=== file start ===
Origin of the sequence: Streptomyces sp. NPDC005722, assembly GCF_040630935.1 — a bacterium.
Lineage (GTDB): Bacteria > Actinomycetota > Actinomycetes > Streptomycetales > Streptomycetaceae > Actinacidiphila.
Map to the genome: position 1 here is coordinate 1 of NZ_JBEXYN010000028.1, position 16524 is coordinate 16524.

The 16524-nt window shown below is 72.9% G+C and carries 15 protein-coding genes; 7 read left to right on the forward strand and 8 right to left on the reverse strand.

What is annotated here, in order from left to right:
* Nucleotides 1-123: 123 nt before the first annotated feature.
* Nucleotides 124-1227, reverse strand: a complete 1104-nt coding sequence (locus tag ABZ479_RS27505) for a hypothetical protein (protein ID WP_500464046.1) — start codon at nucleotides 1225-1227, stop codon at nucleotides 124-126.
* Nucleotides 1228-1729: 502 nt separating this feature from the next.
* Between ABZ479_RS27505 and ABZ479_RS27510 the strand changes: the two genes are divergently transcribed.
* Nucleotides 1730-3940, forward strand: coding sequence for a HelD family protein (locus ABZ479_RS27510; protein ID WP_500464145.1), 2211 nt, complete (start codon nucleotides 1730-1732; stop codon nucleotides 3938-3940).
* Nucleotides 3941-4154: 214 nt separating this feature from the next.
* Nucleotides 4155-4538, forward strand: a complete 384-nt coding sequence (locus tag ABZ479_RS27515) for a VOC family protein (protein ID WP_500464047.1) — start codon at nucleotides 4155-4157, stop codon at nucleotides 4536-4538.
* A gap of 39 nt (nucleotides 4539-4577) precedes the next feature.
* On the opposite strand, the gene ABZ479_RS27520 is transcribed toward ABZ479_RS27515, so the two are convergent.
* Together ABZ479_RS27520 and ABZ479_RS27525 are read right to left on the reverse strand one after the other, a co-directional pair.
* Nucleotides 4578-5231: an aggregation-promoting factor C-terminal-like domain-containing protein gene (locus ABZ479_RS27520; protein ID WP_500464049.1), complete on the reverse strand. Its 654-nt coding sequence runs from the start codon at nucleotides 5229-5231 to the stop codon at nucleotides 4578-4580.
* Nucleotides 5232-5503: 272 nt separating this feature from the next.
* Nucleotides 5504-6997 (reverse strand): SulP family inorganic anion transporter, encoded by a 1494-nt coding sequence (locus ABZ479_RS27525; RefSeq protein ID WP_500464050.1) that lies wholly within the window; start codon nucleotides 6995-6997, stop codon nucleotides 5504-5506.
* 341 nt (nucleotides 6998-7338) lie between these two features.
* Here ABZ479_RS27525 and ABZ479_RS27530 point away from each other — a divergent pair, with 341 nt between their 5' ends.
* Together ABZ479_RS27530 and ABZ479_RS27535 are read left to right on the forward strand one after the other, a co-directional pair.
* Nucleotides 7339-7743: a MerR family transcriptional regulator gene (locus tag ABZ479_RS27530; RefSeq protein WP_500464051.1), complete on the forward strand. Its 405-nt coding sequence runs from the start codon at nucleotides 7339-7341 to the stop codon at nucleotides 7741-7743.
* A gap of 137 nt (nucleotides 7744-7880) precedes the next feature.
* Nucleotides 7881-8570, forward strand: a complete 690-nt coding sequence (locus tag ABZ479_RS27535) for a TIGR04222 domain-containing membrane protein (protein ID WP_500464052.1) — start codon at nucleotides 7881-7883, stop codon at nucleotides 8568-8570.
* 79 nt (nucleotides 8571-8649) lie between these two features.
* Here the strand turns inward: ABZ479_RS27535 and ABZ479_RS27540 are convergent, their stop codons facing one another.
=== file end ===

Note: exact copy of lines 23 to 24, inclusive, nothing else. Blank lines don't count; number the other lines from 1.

* A gap of 137 nt (nucleotides 7744-7880) precedes the next feature.
* Nucleotides 7881-8570, forward strand: a complete 690-nt coding sequence (locus tag ABZ479_RS27535) for a TIGR04222 domain-containing membrane protein (protein ID WP_500464052.1) — start codon at nucleotides 7881-7883, stop codon at nucleotides 8568-8570.